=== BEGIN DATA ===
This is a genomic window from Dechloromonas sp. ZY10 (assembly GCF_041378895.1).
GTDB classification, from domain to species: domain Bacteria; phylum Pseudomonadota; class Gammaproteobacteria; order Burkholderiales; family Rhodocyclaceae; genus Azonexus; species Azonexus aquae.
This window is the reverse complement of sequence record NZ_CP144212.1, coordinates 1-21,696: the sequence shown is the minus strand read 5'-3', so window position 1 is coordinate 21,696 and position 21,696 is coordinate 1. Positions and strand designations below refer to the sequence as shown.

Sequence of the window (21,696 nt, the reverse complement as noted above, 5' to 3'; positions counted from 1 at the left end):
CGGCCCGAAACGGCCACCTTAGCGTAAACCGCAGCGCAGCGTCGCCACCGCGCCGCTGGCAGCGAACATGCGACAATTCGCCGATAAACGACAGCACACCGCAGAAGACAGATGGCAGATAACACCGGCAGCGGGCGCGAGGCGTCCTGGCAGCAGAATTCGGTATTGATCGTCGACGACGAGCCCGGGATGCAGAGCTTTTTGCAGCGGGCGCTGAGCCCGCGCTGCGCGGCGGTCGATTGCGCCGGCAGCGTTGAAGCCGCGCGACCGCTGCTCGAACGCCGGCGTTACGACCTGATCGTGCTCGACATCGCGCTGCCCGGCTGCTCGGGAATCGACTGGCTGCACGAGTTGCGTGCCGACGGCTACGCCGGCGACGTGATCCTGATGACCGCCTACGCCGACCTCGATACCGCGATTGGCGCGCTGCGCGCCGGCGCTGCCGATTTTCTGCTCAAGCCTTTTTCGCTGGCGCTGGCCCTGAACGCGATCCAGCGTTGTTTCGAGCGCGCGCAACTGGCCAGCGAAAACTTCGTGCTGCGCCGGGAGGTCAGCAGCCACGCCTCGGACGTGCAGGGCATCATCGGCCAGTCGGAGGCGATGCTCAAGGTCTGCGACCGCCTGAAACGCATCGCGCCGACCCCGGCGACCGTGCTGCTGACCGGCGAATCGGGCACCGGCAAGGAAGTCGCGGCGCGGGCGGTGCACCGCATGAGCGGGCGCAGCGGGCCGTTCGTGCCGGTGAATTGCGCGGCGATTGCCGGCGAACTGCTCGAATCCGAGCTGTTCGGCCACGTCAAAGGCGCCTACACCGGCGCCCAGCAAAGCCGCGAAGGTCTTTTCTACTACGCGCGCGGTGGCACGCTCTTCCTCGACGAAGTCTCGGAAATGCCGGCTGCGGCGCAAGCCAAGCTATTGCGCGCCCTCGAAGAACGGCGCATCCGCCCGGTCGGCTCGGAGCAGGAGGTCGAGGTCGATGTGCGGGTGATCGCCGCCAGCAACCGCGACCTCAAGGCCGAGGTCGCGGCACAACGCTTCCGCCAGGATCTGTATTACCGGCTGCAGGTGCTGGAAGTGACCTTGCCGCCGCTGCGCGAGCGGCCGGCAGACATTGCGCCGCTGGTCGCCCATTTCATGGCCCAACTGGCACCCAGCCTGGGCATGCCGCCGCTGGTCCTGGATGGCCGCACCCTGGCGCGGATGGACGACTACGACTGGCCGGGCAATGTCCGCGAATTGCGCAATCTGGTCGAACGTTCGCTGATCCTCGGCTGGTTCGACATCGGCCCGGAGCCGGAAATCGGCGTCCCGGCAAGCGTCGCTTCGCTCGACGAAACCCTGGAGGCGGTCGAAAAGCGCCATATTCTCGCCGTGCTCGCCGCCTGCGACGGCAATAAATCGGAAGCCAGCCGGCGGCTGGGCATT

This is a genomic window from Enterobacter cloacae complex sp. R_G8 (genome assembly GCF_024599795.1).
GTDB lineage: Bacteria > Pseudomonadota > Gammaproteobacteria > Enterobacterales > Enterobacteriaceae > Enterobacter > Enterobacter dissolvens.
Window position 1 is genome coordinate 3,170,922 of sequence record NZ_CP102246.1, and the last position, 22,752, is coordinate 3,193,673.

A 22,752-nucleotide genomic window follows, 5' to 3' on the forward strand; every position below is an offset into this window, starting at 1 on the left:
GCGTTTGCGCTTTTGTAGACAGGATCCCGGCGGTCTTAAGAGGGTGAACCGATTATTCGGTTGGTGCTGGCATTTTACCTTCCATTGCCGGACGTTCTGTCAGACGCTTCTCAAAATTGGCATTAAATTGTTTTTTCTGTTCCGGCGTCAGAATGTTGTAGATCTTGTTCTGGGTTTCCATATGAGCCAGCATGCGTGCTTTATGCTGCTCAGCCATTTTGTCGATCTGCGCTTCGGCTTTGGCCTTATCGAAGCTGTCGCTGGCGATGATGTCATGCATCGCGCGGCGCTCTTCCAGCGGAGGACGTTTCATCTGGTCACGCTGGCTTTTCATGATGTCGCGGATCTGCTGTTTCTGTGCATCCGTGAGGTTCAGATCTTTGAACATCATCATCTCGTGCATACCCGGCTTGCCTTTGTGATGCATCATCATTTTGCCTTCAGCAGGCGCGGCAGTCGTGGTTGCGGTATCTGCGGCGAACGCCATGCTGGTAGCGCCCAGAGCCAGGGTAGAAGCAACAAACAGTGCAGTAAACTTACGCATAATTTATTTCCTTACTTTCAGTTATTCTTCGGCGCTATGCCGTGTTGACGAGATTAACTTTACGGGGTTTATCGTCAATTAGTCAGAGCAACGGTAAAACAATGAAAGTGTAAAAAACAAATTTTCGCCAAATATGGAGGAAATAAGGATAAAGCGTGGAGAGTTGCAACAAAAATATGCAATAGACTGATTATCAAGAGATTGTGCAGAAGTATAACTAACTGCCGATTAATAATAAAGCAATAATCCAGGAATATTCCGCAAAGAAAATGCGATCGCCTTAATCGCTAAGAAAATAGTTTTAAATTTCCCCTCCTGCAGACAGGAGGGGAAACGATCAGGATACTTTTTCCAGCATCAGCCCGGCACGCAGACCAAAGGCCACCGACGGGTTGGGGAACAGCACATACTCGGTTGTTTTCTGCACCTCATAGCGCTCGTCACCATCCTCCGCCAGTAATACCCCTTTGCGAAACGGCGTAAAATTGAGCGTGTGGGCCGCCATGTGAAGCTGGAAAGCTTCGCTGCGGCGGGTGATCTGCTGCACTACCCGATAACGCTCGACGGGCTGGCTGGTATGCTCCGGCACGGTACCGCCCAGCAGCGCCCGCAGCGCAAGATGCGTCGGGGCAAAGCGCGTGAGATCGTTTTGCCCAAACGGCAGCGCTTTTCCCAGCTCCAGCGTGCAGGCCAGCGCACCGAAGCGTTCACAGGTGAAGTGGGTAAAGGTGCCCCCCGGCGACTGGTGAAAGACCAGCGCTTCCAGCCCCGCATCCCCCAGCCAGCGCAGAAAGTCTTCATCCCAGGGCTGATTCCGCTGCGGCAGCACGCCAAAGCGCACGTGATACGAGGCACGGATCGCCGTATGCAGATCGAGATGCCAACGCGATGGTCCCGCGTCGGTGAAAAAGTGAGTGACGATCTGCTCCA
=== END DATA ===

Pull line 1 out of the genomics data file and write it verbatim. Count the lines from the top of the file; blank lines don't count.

This is a genomic window from Dechloromonas sp. ZY10 (assembly GCF_041378895.1).